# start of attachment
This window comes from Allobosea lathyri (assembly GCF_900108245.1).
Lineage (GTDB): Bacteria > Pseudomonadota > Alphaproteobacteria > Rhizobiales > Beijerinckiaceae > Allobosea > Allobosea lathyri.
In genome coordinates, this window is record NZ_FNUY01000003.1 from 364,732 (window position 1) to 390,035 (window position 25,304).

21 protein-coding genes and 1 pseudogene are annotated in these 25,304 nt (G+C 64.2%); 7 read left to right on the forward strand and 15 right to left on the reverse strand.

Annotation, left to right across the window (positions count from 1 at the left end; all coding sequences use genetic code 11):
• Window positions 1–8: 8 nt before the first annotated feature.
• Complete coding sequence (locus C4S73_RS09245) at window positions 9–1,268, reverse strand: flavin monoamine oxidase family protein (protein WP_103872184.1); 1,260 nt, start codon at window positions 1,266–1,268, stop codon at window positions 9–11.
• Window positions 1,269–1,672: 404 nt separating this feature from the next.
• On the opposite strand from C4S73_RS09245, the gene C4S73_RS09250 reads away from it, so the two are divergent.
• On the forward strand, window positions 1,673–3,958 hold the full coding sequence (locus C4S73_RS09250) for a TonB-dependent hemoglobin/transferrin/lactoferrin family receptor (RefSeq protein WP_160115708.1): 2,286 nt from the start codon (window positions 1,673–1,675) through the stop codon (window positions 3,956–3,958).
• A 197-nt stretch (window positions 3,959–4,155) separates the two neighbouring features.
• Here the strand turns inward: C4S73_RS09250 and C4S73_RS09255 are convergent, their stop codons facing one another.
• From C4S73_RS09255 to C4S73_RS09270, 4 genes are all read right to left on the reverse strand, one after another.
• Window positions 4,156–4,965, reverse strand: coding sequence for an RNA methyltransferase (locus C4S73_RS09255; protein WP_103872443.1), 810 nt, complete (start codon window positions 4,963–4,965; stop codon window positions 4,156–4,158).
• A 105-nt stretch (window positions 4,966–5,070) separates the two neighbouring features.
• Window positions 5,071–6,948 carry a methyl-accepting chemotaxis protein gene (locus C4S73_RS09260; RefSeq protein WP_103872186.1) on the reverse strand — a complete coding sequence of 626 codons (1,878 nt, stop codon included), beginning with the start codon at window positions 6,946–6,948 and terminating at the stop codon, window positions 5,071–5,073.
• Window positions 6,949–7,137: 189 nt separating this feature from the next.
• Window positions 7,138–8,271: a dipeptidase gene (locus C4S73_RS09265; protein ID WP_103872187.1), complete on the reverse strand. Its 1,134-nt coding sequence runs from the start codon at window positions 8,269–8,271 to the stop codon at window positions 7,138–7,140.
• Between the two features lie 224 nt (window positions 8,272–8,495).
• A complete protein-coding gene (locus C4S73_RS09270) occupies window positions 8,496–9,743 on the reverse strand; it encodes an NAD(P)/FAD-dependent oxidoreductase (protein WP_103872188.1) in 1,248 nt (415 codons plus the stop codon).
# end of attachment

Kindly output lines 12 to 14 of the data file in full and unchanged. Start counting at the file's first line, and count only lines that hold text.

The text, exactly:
• Here the strand turns inward: C4S73_RS09250 and C4S73_RS09255 are convergent, their stop codons facing one another.
• From C4S73_RS09255 to C4S73_RS09270, 4 genes are all read right to left on the reverse strand, one after another.
• Window positions 4,156–4,965, reverse strand: coding sequence for an RNA methyltransferase (locus C4S73_RS09255; protein WP_103872443.1), 810 nt, complete (start codon window positions 4,963–4,965; stop codon window positions 4,156–4,158).